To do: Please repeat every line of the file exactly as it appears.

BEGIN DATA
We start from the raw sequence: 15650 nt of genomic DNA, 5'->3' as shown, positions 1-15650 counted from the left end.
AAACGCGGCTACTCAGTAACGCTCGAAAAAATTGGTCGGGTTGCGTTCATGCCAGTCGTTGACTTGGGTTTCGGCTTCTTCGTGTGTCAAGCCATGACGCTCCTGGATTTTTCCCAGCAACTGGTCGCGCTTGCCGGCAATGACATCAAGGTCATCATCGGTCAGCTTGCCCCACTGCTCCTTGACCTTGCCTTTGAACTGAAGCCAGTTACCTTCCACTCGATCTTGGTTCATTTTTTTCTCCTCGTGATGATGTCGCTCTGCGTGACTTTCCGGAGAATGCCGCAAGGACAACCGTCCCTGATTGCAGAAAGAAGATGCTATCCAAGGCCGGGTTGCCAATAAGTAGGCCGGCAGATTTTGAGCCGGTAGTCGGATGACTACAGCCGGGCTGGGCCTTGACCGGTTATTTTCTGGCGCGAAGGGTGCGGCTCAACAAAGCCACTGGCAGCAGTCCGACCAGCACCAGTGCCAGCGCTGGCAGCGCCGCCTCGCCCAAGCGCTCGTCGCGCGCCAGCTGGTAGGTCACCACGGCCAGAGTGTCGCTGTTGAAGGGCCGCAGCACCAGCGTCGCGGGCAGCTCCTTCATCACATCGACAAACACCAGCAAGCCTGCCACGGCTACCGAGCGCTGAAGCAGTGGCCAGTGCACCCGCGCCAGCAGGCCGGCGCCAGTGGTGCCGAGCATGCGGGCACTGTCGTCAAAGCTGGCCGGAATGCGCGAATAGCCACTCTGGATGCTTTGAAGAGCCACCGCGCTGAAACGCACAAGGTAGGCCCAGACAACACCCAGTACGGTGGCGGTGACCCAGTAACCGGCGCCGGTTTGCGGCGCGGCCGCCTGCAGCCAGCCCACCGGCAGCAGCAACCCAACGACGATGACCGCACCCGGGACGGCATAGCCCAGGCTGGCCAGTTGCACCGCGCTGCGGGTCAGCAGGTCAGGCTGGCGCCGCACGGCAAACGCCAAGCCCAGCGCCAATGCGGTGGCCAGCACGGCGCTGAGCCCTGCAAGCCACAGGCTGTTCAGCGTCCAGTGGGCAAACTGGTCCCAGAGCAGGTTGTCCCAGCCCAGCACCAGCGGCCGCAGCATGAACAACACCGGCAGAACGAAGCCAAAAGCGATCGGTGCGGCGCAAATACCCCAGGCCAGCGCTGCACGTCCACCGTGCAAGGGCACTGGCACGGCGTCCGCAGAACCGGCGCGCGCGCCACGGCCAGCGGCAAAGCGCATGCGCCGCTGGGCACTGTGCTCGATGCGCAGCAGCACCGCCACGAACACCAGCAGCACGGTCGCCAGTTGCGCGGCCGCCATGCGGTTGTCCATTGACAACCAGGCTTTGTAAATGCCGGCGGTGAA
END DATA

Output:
We start from the raw sequence: 15650 nt of genomic DNA, 5'->3' as shown, positions 1-15650 counted from the left end.
AAACGCGGCTACTCAGTAACGCTCGAAAAAATTGGTCGGGTTGCGTTCATGCCAGTCGTTGACTTGGGTTTCGGCTTCTTCGTGTGTCAAGCCATGACGCTCCTGGATTTTTCCCAGCAACTGGTCGCGCTTGCCGGCAATGACATCAAGGTCATCATCGGTCAGCTTGCCCCACTGCTCCTTGACCTTGCCTTTGAACTGAAGCCAGTTACCTTCCACTCGATCTTGGTTCATTTTTTTCTCCTCGTGATGATGTCGCTCTGCGTGACTTTCCGGAGAATGCCGCAAGGACAACCGTCCCTGATTGCAGAAAGAAGATGCTATCCAAGGCCGGGTTGCCAATAAGTAGGCCGGCAGATTTTGAGCCGGTAGTCGGATGACTACAGCCGGGCTGGGCCTTGACCGGTTATTTTCTGGCGCGAAGGGTGCGGCTCAACAAAGCCACTGGCAGCAGTCCGACCAGCACCAGTGCCAGCGCTGGCAGCGCCGCCTCGCCCAAGCGCTCGTCGCGCGCCAGCTGGTAGGTCACCACGGCCAGAGTGTCGCTGTTGAAGGGCCGCAGCACCAGCGTCGCGGGCAGCTCCTTCATCACATCGACAAACACCAGCAAGCCTGCCACGGCTACCGAGCGCTGAAGCAGTGGCCAGTGCACCCGCGCCAGCAGGCCGGCGCCAGTGGTGCCGAGCATGCGGGCACTGTCGTCAAAGCTGGCCGGAATGCGCGAATAGCCACTCTGGATGCTTTGAAGAGCCACCGCGCTGAAACGCACAAGGTAGGCCCAGACAACACCCAGTACGGTGGCGGTGACCCAGTAACCGGCGCCGGTTTGCGGCGCGGCCGCCTGCAGCCAGCCCACCGGCAGCAGCAACCCAACGACGATGACCGCACCCGGGACGGCATAGCCCAGGCTGGCCAGTTGCACCGCGCTGCGGGTCAGCAGGTCAGGCTGGCGCCGCACGGCAAACGCCAAGCCCAGCGCCAATGCGGTGGCCAGCACGGCGCTGAGCCCTGCAAGCCACAGGCTGTTCAGCGTCCAGTGGGCAAACTGGTCCCAGAGCAGGTTGTCCCAGCCCAGCACCAGCGGCCGCAGCATGAACAACACCGGCAGAACGAAGCCAAAAGCGATCGGTGCGGCGCAAATACCCCAGGCCAGCGCTGCACGTCCACCGTGCAAGGGCACTGGCACGGCGTCCGCAGAACCGGCGCGCGCGCCACGGCCAGCGGCAAAGCGCATGCGCCGCTGGGCACTGTGCTCGATGCGCAGCAGCACCGCCACGAACACCAGCAGCACGGTCGCCAGTTGCGCGGCCGCCATGCGGTTGTCCATTGACAACCAGGCTTTGTAAATGCCGGCGGTGAA